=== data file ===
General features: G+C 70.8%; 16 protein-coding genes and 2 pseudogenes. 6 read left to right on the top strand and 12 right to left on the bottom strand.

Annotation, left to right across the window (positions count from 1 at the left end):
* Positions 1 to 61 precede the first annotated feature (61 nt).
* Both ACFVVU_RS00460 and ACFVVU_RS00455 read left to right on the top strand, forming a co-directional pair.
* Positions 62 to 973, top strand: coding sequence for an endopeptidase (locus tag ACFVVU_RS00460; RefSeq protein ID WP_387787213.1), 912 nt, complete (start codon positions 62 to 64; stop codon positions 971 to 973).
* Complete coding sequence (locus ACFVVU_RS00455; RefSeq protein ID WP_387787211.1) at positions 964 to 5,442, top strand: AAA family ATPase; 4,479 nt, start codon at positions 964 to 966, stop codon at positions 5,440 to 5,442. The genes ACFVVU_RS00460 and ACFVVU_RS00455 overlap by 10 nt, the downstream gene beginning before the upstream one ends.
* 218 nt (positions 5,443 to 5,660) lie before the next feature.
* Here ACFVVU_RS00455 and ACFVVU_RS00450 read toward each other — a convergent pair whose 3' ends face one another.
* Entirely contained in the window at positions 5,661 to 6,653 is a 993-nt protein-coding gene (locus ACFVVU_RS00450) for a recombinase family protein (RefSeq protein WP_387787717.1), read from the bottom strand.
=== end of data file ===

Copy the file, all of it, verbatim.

General features: G+C 70.8%; 16 protein-coding genes and 2 pseudogenes. 6 read left to right on the top strand and 12 right to left on the bottom strand.

Annotation, left to right across the window (positions count from 1 at the left end):
* Positions 1 to 61 precede the first annotated feature (61 nt).
* Both ACFVVU_RS00460 and ACFVVU_RS00455 read left to right on the top strand, forming a co-directional pair.
* Positions 62 to 973, top strand: coding sequence for an endopeptidase (locus tag ACFVVU_RS00460; RefSeq protein ID WP_387787213.1), 912 nt, complete (start codon positions 62 to 64; stop codon positions 971 to 973).
* Complete coding sequence (locus ACFVVU_RS00455; RefSeq protein ID WP_387787211.1) at positions 964 to 5,442, top strand: AAA family ATPase; 4,479 nt, start codon at positions 964 to 966, stop codon at positions 5,440 to 5,442. The genes ACFVVU_RS00460 and ACFVVU_RS00455 overlap by 10 nt, the downstream gene beginning before the upstream one ends.
* 218 nt (positions 5,443 to 5,660) lie before the next feature.
* Here ACFVVU_RS00455 and ACFVVU_RS00450 read toward each other — a convergent pair whose 3' ends face one another.
* Entirely contained in the window at positions 5,661 to 6,653 is a 993-nt protein-coding gene (locus ACFVVU_RS00450) for a recombinase family protein (RefSeq protein WP_387787717.1), read from the bottom strand.